Talking with someone earlier today, I found myself listening to them bare their soul. They shared about how they worried that, if they lost their family, they’d have no one to love them. It seriously felt like their innermost self was saying, ‘Is there anything to love about me?’ I have known this feeling. I’ve been in this state of mind, truly wondering what would happen if I were completely alone. You know what? I learned that I’d be fine all by myself.

See, I walked through an extremely painful time that led me to a truth. I AM alone. We all are. And scary as that may seem, it is alright. I am here to assure you, it is alright. Because once we recognize that we are each truly alone, something happens when that fact truly dwells within you. Paradoxically, you begin to feel at one with others, you begin to experience oneness with life around you. THAT experience is an exquisite blend of feeling loved, lovable, loving and the most not-alone state of being I’ve ever encountered.

Am I able to maintain that level all the time? No. Not at all. But, I’ve experienced it a couple of times for long enough to know that it is possible and that it’s true. In knowing it, I derive comfort from the possibility that I may encounter it again. Each time I did, it fortified me like nothing else ever has. No chocolate has tasted this good. No hug felt as warm or as close. Nothing else has EVER brought me such peace.

Fleeting though it may be, here’s how I got there. First, when I encountered the ‘holy crap, what if no one else loves me?’ moment, I cried. A lot. Buckets worth. For several weeks. Side by side with that was simply being ‘in’ it. The ugly, wet, soaked-tissuey mess of it all. I took a lot of naps. I took a lot of baths. With bubbles. I lit candles and wore my favorite soft, most cozy sweatshirt a lot. Sometimes 24/7 for many days in a row. It helped. And I wrote, drew, painted and read books, cuz those things brings me comfort too.

I got to a particular point one night. It was pitch black out – a new moon – hazy-ish, so not many stars. Simply a quiet night. My husband and animal friends were all asleep and, as kept happening at the time, I wasn’t. And I had that thought I told you about. The ‘holy crap, what if no one else loves me?’ one. It bolted through me as though something had pierced me clean through and cut me in half. First, I was filled with dread. In a freeze-frame moment, I went into my bathroom, lit by a soft nightlight, closed the door and stood there. I don’t know why I went in there, I didn’t need to urinate or anything, but I’ve gotten used to doing odd things for odd reasons, so I just went in there anyway. After a moment or two, I found myself looking in the mirror. The question bore through me again. What if no one else loves me?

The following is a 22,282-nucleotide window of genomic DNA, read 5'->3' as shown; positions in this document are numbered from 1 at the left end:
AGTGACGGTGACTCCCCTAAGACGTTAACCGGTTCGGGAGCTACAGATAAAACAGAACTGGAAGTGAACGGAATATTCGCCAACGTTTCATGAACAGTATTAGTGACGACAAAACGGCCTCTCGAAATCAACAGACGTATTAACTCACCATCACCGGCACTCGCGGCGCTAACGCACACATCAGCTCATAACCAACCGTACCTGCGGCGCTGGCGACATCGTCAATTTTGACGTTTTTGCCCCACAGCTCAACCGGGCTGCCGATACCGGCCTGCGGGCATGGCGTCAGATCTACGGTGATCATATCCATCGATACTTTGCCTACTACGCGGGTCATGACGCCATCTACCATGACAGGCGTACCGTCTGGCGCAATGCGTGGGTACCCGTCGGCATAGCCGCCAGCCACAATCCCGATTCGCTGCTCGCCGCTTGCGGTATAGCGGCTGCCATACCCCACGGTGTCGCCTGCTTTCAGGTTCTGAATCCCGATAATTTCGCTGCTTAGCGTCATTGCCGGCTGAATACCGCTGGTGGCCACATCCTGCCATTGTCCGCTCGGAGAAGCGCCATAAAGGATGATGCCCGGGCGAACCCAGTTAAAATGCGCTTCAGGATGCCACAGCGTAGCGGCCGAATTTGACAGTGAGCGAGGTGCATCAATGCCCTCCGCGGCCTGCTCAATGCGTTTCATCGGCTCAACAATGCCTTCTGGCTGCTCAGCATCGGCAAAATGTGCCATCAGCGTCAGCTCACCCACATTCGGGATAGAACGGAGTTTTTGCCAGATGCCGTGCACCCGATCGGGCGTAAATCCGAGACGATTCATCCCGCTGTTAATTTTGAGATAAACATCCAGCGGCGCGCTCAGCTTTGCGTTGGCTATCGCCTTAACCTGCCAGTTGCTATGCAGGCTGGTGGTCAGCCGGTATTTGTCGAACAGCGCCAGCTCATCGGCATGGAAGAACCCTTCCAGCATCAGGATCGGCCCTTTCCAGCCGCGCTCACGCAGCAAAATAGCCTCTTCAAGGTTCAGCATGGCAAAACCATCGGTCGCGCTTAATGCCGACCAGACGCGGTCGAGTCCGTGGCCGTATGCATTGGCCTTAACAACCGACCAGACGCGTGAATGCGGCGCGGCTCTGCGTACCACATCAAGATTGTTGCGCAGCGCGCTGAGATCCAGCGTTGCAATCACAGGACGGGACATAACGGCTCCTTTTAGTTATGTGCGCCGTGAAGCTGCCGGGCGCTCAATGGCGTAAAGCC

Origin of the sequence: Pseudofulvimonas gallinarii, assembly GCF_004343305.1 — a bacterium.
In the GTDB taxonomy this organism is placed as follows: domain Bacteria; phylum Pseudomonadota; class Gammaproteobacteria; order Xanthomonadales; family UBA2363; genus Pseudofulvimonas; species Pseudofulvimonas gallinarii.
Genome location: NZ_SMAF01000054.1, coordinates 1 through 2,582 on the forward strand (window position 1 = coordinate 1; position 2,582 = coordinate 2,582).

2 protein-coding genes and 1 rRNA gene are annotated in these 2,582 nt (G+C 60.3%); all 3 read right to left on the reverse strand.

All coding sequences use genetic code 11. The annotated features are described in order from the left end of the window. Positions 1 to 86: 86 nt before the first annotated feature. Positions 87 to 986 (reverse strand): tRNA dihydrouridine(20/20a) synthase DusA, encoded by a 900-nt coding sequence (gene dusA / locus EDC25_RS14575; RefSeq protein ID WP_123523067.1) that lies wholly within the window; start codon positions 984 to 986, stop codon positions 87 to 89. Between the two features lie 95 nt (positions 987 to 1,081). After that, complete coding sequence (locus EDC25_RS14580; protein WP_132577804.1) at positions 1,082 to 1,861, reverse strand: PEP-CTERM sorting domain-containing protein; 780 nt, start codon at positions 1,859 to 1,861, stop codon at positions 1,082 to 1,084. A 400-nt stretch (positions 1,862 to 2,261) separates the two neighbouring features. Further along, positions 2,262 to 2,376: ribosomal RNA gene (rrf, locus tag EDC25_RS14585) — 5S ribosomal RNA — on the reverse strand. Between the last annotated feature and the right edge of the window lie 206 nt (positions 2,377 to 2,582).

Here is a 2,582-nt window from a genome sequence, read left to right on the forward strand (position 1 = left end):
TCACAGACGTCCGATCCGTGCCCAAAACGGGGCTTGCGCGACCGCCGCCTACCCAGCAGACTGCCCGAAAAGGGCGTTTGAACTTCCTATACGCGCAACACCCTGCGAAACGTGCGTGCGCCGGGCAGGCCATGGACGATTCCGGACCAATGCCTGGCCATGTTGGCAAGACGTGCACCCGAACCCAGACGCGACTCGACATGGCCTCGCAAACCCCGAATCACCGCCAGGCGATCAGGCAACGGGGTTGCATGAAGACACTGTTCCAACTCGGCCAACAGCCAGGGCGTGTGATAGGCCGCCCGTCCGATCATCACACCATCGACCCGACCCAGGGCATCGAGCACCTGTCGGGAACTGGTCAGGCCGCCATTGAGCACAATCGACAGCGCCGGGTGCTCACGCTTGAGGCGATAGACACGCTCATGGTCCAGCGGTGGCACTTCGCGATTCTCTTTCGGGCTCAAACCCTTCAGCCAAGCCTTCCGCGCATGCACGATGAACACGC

I looked in the mirror more closely and tried to answer the question. I had no response. Then I thought, ‘What if they don’t? What then?’. Still, no response. I was void of replies. The next thoughts went something like this: ‘What about YOU? What about YOU loving you? How ’bout that?’

It was a breakthrough for me. I thought of how I feel when I learn of a rescue dog who needs a home. I thought of how I feel when I see a child being excluded from the other kids playing. I thought of how I feel when others feel unloved. I would and could DEFINITELY show THEM love. Of course I would! The compassion in me looms large and ready-to-go at a moment’s notice…for others.

In that moment, I realized that I could extend this compassion inward. Be kind and loving and compassionate toward me. THEN someone would love me. I would. And that is enough. Because that’s where it all begins. It’s utilizing the capacity we have to love towards ourselves first. That’s where the seed is planted. That’s where love begins to grow.

As I moved forward, little by little, indulging my needs, caring for myself gently, something else happened. Without noticing it at first, I began to be able to receive other people’s love. I could actually ‘get it’ when my husband looks at me all goopy-eyed and tells me I’m cute. I could feel him loving me. I could actually receive the words my friend Peg offered when she told recently me how much she cares about me.

Other things happened without any effort on my part. A couple of friends I had in high school and college contacted me. We’ve reignited our friendships. These two women are both loving and supportive and upbeat and kind towards me. They’re the kind of people who let you know you matter. They both leave me feeling happier and better about myself and happy to be in friendship with them. They show love towards me. They remind me I am lovable and loved.

The lesson learned for me here is this: you have to love you first. Before anyone else. You have to fill your own bucket and not count on anyone else to do it for you. It is NOT easy. It is NOT well-known in our current culture that it is so dang necessary. It is often viewed and judged as selfish to indulge yourself like this. But that view is wrong. As flesh and blood human beings, we have certain needs that must be filled. Food and shelter for sure. But another need that is equally important is love for oneself. So go. Get a soft night light or a lit candle, go into your bathroom for no reason and look into your own eyes. You’ll see it. You will. You are lovable. You only have to demonstrate it to yourself.